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Re: [ontolog-forum] Amazon vs. IBM: Big Blue meets match in battle for t

To: "[ontolog-forum]" <ontolog-forum@xxxxxxxxxxxxxxxx>
From: Paul Tyson <phtyson@xxxxxxxxxxxxx>
Date: Thu, 25 Jul 2013 00:15:32 -0500
Message-id: <1374729332.6028.77.camel@tristan>
On Wed, 2013-07-24 at 11:08 -0400, John F Sowa wrote:    (01)

> Google, Apple, Microsoft, IBM, Amazon, and other major vendors don't
> use the DAML technology.  That is a sign that we should consider it
> a small subset of what humanity needs.
>     (02)

I've always considered these sorts of statements from you as non
sequiturs, but it wasn't until you added the bit about serving human
needs that it became clear why. You've previously advanced the argument
in slightly different forms, like: "all the big guys are doing it (JSON,
schema.org), so we should too" and "none of the big guys are doing it
(RDF, OWL), so we shouldn't either". Let's look at some of those needs
and see who's serving the lion's share of them.    (03)

I haven't reviewed the recent SEC filings of those companies, but let me
make some wild guesses at where their major revenue streams originate:
web search and ad placement; online activity tracking and data
aggregation; online leisure, entertainment, and recreation; mobile
application development (primarily in support of preceding streams);
mass consumer marketing and merchandising; personal and enterprise
packaged software development and services in support thereof; and
lately, software as a service.    (04)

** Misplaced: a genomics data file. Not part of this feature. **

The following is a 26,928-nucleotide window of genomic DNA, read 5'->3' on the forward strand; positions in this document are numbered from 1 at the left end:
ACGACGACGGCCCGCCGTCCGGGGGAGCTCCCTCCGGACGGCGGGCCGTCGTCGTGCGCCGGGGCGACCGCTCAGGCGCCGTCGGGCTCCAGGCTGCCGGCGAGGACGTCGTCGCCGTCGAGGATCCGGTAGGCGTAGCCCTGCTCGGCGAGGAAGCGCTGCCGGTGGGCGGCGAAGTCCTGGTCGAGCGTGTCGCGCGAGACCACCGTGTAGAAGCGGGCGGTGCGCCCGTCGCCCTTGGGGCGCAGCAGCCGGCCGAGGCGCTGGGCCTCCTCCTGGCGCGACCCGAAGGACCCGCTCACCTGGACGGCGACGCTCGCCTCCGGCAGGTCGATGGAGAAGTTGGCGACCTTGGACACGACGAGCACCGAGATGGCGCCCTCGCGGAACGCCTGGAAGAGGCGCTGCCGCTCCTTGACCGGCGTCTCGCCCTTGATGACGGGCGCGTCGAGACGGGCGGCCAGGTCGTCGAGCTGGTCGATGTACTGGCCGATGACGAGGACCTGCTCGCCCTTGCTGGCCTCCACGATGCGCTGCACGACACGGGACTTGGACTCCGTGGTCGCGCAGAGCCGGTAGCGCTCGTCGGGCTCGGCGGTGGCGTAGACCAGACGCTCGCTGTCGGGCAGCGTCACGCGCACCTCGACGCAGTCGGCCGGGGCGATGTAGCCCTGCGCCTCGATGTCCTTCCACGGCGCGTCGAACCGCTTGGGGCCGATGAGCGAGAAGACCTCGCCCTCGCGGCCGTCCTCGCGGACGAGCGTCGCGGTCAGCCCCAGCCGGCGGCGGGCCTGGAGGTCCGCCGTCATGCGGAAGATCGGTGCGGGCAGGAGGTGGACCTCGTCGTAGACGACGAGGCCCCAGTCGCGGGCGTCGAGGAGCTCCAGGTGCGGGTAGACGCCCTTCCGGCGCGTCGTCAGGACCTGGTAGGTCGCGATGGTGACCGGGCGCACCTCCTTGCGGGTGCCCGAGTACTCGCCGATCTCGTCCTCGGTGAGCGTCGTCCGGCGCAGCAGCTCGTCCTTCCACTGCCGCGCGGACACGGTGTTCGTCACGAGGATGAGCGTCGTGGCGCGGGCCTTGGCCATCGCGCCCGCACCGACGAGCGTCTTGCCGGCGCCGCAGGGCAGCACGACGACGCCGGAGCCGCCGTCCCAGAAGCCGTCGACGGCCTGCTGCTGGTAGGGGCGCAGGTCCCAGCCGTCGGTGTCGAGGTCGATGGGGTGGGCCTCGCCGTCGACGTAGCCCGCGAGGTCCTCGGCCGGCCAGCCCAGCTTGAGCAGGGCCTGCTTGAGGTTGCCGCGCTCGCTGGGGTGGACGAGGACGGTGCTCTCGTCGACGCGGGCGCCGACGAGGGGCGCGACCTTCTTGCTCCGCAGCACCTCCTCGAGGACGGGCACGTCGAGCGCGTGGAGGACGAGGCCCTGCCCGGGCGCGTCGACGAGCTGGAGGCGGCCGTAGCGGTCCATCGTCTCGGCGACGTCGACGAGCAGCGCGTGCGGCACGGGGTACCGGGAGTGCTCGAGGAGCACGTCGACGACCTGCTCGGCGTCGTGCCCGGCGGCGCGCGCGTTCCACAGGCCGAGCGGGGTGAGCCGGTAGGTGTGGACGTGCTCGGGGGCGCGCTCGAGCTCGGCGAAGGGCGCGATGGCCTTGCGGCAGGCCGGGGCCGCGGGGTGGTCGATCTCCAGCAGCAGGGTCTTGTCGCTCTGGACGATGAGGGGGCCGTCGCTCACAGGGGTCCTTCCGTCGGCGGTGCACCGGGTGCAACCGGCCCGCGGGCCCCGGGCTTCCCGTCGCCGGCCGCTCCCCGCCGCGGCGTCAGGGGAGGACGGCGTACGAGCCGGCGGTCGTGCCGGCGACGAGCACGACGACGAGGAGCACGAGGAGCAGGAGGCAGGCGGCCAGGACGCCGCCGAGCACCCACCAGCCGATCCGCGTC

Now let's look at a few of the many things they *don't* directly engage
in, and judge--by size and importance--the range human needs for which
you say their (the aforementioned big guys') exemplary service commands
our respectful attention: public utilities, energy production &
distribution; aerospace and defense; construction, big and small; mining
and materials processing; automobile manufacturing; heavy equipment
manufacturing; pharmaceuticals; medical technology; health care.    (05)

You might make a slender argument that packaged commercial software is
essential for all the other companies to run their businesses. And since
none of the big software vendors are rolling out RDF and OWL tools for
their customers in these real "brick and mortar" industries, those
technologies are flawed or useless. The position is weak on several
counts, but I will only pursue one line here. That would be like saying,
20 years ago, that "the principles of generalized markup for documents
are useless (or wrong-headed) because none of the major word processing
software vendors support it". News flash: toay's commercial software
thrives on vendor lock-in, by which the software vendors collect a toll
not just for letting you inscribe your intellectual property in some
persistent form, but for each and every use of your intellectual
property. Why would any profit-minded company develop applications that
would give individuals and organizations greater control over their
intellectual property, and the freedom to create and process it
according to their own needs? There is no more mystery to this than to
the slow (or nonexistent) commercial support for SGML, XML, HTML, STEP,
and any other standard that threatened to give information owners
greater control of their intellectual property.    (06)

So, just what is it you think we (as individuals and enterprises) can
learn from Google, Amazon, Microsoft, IBM, etc. about taking control of
our own information resources and designing our information management
systems to "augment our intellect" (as Doug Engelbart would put it) to
meet the many real needs of humanity (as opposed to the ephemera of
social networking and consumerism)?    (07)

--Paul    (08)

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